So as much as I love visiting the family here in Pennsylvania and as much as I enjoy this beautiful place they live, I'll always feel like a stranger here. My heart escapes to Pennsylvania as often as possible. But East Hampton owns my soul.

Monday, December 28, 2009

Counting days

It's hard to believe that we're so close to the year 2010! It seems like a science fiction movie to be talking about life in 2010 - but here we are, on the threshold of a new era. As much as we try to foresee the future, the reality is never quite a stark as we project it will be. Life goes on, day in and day out, and if we're lucky enough to be healthy and able to enjoy the things it offers, it's a wonderful thing.

I'm very much looking forward to the year 2010. Because 2009 was not my favorite year and I'm mentally relieved to have a new one. Of course its only a date, but somehow it makes a difference. I've learned important lessons in the past year but I'm ready to make new memories and forget some of the hardest things I went through.

I think 2010 has a really nice ring to it. And I think its going to be a wonderful year.

Sunday, December 27, 2009

Christmas pageants

Every year I enjoy the children's Christmas pageant at church. When I was young I was a participant, and now I'm watching my grandchildren take on the roles of shepherds, angels and wise men. It's a story that never grows old for me.

This year I had the added enjoyment of watching my grand kids in the pageant that their mother - my daughter - had put together. It's funny but I don't ever remember thinking in terms of my parents still enjoying things like that when I was directing children's programs at church, or singing solos, or doing other performance type things. After all, I was an adult, and this is the kind of thing adults do! But now that my own children are adults I find that there is just as much enjoyment for me in watching my grown-up children be creative or perform as there was when they were in grade school. It's the same sense of pride and accomplishment (I raised those children!) as there was way back when. And I wonder if my own parents felt that too.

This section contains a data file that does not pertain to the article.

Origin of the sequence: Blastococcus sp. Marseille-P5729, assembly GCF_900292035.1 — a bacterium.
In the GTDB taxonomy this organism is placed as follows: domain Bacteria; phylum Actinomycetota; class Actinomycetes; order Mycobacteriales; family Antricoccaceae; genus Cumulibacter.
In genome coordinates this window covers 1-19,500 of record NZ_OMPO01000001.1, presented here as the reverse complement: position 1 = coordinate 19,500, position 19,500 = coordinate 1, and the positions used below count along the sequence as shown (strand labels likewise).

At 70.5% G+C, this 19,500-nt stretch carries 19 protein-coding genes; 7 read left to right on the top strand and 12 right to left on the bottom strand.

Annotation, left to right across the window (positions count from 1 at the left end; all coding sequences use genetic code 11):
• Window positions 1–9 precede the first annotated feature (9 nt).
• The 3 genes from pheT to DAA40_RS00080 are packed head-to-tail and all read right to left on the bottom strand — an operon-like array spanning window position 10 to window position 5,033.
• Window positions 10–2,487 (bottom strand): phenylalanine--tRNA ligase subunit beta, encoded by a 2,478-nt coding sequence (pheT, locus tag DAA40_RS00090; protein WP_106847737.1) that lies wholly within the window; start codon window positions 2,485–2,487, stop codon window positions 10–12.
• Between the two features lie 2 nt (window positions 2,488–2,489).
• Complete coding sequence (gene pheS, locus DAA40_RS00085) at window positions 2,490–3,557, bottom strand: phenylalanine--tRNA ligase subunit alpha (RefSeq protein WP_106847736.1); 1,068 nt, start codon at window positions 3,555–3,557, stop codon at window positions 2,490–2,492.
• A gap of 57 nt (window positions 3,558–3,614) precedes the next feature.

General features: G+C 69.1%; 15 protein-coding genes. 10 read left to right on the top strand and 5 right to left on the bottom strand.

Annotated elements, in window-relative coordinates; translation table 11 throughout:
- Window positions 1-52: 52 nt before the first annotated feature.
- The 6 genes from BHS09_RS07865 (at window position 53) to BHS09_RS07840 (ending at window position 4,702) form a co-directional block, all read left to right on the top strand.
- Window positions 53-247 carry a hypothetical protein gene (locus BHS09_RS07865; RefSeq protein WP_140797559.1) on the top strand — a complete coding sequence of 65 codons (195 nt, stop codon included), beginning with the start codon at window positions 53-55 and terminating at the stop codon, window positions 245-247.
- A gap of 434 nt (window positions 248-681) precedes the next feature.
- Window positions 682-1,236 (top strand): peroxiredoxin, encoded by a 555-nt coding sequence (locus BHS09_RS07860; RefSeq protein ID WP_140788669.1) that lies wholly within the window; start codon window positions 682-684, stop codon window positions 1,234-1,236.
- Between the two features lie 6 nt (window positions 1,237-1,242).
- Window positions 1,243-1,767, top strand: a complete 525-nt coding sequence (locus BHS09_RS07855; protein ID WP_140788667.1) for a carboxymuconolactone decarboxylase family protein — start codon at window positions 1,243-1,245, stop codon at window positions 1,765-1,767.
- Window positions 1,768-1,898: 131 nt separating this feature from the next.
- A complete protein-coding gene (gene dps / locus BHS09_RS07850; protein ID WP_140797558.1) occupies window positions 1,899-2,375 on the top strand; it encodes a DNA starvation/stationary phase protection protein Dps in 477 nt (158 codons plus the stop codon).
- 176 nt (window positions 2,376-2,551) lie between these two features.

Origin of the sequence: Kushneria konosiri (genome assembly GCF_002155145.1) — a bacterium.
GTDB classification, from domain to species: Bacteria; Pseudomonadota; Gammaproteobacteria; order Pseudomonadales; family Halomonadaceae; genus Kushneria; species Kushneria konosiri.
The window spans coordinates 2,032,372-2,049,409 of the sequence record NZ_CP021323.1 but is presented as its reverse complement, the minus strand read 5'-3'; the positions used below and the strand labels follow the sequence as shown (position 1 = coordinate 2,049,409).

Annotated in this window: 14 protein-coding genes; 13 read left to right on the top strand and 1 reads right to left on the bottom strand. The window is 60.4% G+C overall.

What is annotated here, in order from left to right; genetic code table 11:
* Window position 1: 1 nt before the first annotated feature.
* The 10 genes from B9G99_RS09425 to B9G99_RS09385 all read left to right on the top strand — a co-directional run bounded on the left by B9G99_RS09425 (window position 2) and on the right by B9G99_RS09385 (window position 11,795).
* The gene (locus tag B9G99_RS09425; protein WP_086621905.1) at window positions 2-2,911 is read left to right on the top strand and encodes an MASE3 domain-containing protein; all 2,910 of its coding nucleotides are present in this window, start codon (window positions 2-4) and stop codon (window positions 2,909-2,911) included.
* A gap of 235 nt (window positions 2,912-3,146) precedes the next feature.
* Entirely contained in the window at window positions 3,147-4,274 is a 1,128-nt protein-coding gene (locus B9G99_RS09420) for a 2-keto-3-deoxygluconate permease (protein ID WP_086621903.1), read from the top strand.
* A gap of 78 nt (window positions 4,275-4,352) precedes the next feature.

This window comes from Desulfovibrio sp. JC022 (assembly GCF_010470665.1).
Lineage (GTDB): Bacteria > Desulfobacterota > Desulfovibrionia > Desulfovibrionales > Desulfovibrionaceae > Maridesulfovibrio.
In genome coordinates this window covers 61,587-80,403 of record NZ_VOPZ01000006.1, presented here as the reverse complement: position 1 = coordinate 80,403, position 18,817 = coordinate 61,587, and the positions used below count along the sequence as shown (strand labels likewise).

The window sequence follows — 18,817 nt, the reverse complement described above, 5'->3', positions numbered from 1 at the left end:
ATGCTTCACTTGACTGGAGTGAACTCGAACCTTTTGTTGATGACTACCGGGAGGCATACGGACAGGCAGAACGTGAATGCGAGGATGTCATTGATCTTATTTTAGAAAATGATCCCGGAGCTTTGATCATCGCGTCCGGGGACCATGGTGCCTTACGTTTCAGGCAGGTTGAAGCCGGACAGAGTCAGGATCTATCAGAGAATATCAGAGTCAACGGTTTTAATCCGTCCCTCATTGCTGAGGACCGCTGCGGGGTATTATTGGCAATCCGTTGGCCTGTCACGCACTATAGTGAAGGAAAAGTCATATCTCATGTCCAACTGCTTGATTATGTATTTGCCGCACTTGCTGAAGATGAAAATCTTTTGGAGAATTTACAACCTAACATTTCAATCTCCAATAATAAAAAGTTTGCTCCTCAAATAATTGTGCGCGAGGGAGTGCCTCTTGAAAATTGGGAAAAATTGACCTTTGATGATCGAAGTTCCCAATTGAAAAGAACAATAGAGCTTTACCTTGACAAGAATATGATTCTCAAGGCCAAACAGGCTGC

I wish I had known it then. Now they they're both gone I'll never get the chance to ask them.

Saturday, December 26, 2009


The wrapping paper and bows are stuffed into garbage bags, the boxes are flattened for re-use next year, and we're sluggish from overeating and indulging ourselves once again. It's the day after Christmas and we are content and happy in our crazy lives. No time to sit back and relax - we have to get on the road!

Today we're heading to Pennsylvania to see my daughter and her family. They alternate years here and at home for Christmas so as long as we're able to we'll be doing the same. This year they're home so we're heading south to see them. The car will be piled high with gifts and we'll get on the road early so we can enjoy the day with them there. I hate being in the car for long so I'm always anxious to get where we're going!

There is nothing like being around children at Christmas. If I didn't have so many grandchildren I think I'd have to adopt some. But no need - I'm leaving some behind to return to in East Hampton next week and driving west to visit with the others. It's going to be a fun day!

Friday, December 25, 2009

Christmas day

This is a busy day in the life of my family and its also a day for rejoicing over the fact that so many years ago a tiny child was sent to earth to change everything, forever.

My prayer for everyone today is contentment in their lives, acceptance of whatever their circumstances, peace around the world, and a sure hope for the future. God is good. This Christmas, and every Christmas, may we remember God's love and look to God's will. And find the peace that only God can give us in our lives.

Merry Christmas everyone!

Thursday, December 24, 2009